Ahead of the World Cup, in one white ball cricket format – ODIs – Pakistan have not played well lately; in white ball cricket’s shorter format – T20s – they have been the No 1 team for well over a year now. Somehow the loss of 10 consecutive official ODIs does not feel as bad as it should as the team has hardly played any of the games at full strength.
Against Australia in the UAE this March, Pakistan rested seven of their top players as a part of programme to rest and rotate for the World Cup. And when they lost four games in a row this month against the No1-ranked ODI side in the world, England, the team came out with a lot of positives.
With the bat Babar Azam has been in sublime form (even in Saturday’s warm-up defeat by Afghanistan he led the way with 112). He is averaging 52.44 this year and had a good Test series in South Africa where he came into his own against Steyn, Rabada and Olivier in testing conditions. He and Imam ul-Haq will play their natural game in the top order while Fakhar Zaman, the opener, will try and dominate the attack with his ultra-attacking brand of batting.
In the middle will be the talented left hander, Haris Sohail, along with three most experienced batsmen: Mohammad Hafeez, Shoaib Malik and Sarfaraz Ahmed. In the lower middle order there is Asif Ali. He hits big and he hits long. Asif has been shattered by a recent tragedy, though, as his two-year-old daughter passed away from cancer. After attending her funeral, Asif took the brave decision to travel, and joined up with the team for Sunday’s washed-out warm-up game against Bangladesh in Cardiff.
For a change Pakistan’s batting seems to have been sorted out but the bowling, the team’s traditional strength, is still being shuffled to find the best combination. This shuffling will continue all through the tournament depending on how the team is faring.
Despite his poor form Mohammad Amir is back in the team. Most of the former players such as Wasim Akram and Shoaib Akhtar, as well as the majority of analysts in the media were rooting for him. His new ball partner will most likely be either the promising 19-year-old, Shaheen Afridi, or the veteran, Wahab Riaz, who makes a comeback to the side after two years. Wahab bowled well and was among the top three wicket-takers in the Pakistan Super League. The mainstay of Pakistan’s middle and death overs would be Hasan Ali who is among the best exponents of reverse swing once the ball gets slightly scuffed up.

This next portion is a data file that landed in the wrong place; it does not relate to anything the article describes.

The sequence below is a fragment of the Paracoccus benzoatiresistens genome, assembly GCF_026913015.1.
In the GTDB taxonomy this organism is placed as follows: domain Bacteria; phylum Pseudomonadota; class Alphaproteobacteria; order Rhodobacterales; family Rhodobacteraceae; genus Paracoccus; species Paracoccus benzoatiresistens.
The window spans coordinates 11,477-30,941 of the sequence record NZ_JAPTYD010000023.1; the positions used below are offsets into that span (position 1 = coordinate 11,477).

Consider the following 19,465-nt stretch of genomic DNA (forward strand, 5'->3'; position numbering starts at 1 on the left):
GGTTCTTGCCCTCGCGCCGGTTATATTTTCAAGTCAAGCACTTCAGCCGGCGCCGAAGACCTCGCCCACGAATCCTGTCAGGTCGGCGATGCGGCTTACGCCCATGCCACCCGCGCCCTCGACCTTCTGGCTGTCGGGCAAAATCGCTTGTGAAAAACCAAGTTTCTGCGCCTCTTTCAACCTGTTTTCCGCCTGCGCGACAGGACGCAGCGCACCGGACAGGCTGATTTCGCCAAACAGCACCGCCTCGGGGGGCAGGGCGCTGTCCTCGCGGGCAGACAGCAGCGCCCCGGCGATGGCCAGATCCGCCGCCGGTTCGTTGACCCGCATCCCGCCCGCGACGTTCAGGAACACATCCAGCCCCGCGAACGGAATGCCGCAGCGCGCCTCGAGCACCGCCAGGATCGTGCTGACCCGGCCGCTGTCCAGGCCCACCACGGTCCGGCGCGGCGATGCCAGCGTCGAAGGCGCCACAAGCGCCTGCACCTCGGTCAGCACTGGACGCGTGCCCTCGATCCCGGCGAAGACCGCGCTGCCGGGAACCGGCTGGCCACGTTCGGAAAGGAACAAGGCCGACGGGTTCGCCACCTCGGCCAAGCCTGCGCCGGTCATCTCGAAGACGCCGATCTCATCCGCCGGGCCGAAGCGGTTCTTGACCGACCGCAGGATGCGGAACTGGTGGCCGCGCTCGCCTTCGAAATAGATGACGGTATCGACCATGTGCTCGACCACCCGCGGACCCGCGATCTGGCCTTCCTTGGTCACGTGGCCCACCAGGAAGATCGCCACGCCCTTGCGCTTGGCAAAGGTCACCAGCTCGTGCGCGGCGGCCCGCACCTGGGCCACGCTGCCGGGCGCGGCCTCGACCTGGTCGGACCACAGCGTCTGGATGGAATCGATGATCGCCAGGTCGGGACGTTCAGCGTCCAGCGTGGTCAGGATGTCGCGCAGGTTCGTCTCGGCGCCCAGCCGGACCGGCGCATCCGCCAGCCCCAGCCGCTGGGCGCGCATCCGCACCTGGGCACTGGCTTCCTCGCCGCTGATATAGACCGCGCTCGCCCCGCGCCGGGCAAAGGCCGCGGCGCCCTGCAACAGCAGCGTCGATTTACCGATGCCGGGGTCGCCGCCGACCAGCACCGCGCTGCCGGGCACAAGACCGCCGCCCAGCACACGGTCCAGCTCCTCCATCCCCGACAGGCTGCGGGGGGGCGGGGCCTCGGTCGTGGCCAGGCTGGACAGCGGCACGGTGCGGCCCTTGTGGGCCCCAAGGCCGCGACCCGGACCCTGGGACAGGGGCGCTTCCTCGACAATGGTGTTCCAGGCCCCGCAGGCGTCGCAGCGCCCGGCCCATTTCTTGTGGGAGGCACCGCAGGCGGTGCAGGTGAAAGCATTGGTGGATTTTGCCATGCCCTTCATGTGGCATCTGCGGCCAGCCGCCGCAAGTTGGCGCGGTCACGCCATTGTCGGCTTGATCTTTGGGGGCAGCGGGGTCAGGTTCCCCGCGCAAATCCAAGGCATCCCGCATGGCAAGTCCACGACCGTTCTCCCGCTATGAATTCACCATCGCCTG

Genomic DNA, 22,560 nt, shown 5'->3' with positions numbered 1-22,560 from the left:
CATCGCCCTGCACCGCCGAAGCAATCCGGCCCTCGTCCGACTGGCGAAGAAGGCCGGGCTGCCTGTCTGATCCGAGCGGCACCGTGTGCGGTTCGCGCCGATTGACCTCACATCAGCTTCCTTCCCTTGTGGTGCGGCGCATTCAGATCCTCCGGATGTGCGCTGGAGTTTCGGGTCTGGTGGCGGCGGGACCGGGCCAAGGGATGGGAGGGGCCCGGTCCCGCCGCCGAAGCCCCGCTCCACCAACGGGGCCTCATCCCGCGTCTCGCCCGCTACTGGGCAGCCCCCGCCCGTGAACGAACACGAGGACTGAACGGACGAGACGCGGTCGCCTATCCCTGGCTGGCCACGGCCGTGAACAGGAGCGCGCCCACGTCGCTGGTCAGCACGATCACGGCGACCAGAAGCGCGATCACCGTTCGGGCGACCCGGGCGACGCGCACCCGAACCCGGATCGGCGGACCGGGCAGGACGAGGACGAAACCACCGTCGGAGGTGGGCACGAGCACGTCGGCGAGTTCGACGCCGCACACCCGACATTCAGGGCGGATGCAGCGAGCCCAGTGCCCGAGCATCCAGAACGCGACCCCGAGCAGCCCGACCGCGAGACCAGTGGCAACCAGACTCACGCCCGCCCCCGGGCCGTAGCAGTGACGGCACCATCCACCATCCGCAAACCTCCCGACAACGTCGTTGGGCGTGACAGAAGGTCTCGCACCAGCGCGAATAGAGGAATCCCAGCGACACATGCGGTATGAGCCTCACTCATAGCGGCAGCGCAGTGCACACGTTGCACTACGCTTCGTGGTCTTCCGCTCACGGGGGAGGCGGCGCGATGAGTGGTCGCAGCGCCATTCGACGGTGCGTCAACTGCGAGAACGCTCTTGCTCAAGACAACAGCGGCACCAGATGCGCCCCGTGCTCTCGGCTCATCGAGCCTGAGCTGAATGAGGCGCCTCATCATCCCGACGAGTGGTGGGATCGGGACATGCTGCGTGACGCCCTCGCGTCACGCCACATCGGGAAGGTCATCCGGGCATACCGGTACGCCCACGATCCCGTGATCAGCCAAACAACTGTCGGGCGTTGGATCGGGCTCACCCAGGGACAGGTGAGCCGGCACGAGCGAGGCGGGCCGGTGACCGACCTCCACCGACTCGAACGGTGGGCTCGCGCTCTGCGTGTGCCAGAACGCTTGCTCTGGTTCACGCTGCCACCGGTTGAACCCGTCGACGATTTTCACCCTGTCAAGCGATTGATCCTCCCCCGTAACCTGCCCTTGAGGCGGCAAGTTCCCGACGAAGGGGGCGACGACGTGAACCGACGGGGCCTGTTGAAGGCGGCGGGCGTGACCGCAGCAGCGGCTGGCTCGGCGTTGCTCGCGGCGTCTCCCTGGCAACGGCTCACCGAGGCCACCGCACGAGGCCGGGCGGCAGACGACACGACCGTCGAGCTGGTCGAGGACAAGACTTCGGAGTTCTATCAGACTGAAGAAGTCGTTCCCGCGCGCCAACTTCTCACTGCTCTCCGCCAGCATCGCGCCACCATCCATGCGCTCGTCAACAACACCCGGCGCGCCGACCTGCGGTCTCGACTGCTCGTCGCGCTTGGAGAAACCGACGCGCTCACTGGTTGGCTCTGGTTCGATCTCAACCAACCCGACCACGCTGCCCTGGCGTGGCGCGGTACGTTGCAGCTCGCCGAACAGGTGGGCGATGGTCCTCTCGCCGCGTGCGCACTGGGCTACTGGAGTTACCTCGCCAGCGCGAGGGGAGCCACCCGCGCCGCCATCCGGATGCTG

Shadab Khan and Imad Wasim are the two spinners in Pakistan’s team. The only weakness in Pakistan’s bowling is the lack of a good finger spinner. Imad Wasim is more of a slider than a spinner, however he plays in the team as an allrounder. He is averaging 49.66 with the bat this year at a strike rate of 138.66 and has contributed with the bat in that lower middle order. Hafeez will also bowl his off spin as and when needed. It is more or less the same bowling attack that featured in the Champion’s Trophy in England in 2017.
Injuries and fielding are the weak link in this squad. Hafeez, Shadab and Amir have all been in recovery either from injuries or an illness. Amir has yet to even play a game in England. The most worrying factor for the team management must be the poor fielding by the side in the series against England. Fitness and fielding had been the two features that have seen huge improvements since Mickey Arthur took over the team.
What’s their gameplan?
The conditions that would suit Pakistan best are dry pitches that scuff up the ball. So far, the team has not encountered any such pitch. The ball has not moved or spun at all. That’s why an astonishing 2,800 runs were scored in four ODIs against England. The pressure of the World Cup along with the pressure of knockout games would reduce the scores somewhat but it is going to be a high scoring tournament.
Who’s their key player?
Unless the conditions change the key players from all sides will be batsmen. Bowlers giving six runs per over seems to be the new par. The key player for Pakistan is most certainly going to be Babar. Right now he is as good as any batsman in the world. In South Africa he hit 16 boundaries off Steyn in 66 balls faced. There aren’t very many who have dominated Steyn to this extent in the bowler’s home conditions.
What is the realistic aim for Pakistan and why?
English conditions have historically suited Pakistan in limited overs competition. They played in the final at Lord’s against Australia in 1999, won the T20 World Cup in 2009 and the Champions Trophy in 2017. With a very well balanced team plus a bit of luck and momentum you can see Pakistan winning this Cup. Psychologically all the various tags that the world has given to the Pakistan cricket team (mercurial, unpredictable, etc) work in our favour. They make opponents nervous and if things don’t go as per Plan A, opponents falter. As Nasser Hussain once said, “You never know which Pakistan will enter the field today”. It could be one that folds without any resistance or it could be the one that beats four top teams in a row and takes home the Champions Trophy.